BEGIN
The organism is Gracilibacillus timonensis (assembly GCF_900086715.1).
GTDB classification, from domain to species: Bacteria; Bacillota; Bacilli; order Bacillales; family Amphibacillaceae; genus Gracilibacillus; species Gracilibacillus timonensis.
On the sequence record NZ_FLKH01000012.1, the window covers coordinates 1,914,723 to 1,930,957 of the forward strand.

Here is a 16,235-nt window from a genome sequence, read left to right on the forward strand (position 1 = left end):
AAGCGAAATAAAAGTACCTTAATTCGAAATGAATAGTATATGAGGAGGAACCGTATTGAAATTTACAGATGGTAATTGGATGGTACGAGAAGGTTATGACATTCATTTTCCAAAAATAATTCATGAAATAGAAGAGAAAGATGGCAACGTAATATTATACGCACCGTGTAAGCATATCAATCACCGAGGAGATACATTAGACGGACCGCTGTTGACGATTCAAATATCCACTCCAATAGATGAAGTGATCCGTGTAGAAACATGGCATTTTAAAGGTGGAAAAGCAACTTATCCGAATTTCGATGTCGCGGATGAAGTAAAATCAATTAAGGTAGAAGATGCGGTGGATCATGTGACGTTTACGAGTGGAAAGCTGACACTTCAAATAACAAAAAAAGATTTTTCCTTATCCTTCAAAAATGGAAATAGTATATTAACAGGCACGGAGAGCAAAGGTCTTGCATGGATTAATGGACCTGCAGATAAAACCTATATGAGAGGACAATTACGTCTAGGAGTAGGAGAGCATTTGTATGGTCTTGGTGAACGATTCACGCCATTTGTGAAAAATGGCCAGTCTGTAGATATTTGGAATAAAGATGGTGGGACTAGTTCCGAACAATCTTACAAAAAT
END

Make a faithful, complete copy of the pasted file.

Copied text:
The organism is Gracilibacillus timonensis (assembly GCF_900086715.1).
GTDB classification, from domain to species: Bacteria; Bacillota; Bacilli; order Bacillales; family Amphibacillaceae; genus Gracilibacillus; species Gracilibacillus timonensis.
On the sequence record NZ_FLKH01000012.1, the window covers coordinates 1,914,723 to 1,930,957 of the forward strand.

Here is a 16,235-nt window from a genome sequence, read left to right on the forward strand (position 1 = left end):
AAGCGAAATAAAAGTACCTTAATTCGAAATGAATAGTATATGAGGAGGAACCGTATTGAAATTTACAGATGGTAATTGGATGGTACGAGAAGGTTATGACATTCATTTTCCAAAAATAATTCATGAAATAGAAGAGAAAGATGGCAACGTAATATTATACGCACCGTGTAAGCATATCAATCACCGAGGAGATACATTAGACGGACCGCTGTTGACGATTCAAATATCCACTCCAATAGATGAAGTGATCCGTGTAGAAACATGGCATTTTAAAGGTGGAAAAGCAACTTATCCGAATTTCGATGTCGCGGATGAAGTAAAATCAATTAAGGTAGAAGATGCGGTGGATCATGTGACGTTTACGAGTGGAAAGCTGACACTTCAAATAACAAAAAAAGATTTTTCCTTATCCTTCAAAAATGGAAATAGTATATTAACAGGCACGGAGAGCAAAGGTCTTGCATGGATTAATGGACCTGCAGATAAAACCTATATGAGAGGACAATTACGTCTAGGAGTAGGAGAGCATTTGTATGGTCTTGGTGAACGATTCACGCCATTTGTGAAAAATGGCCAGTCTGTAGATATTTGGAATAAAGATGGTGGGACTAGTTCCGAACAATCTTACAAAAAT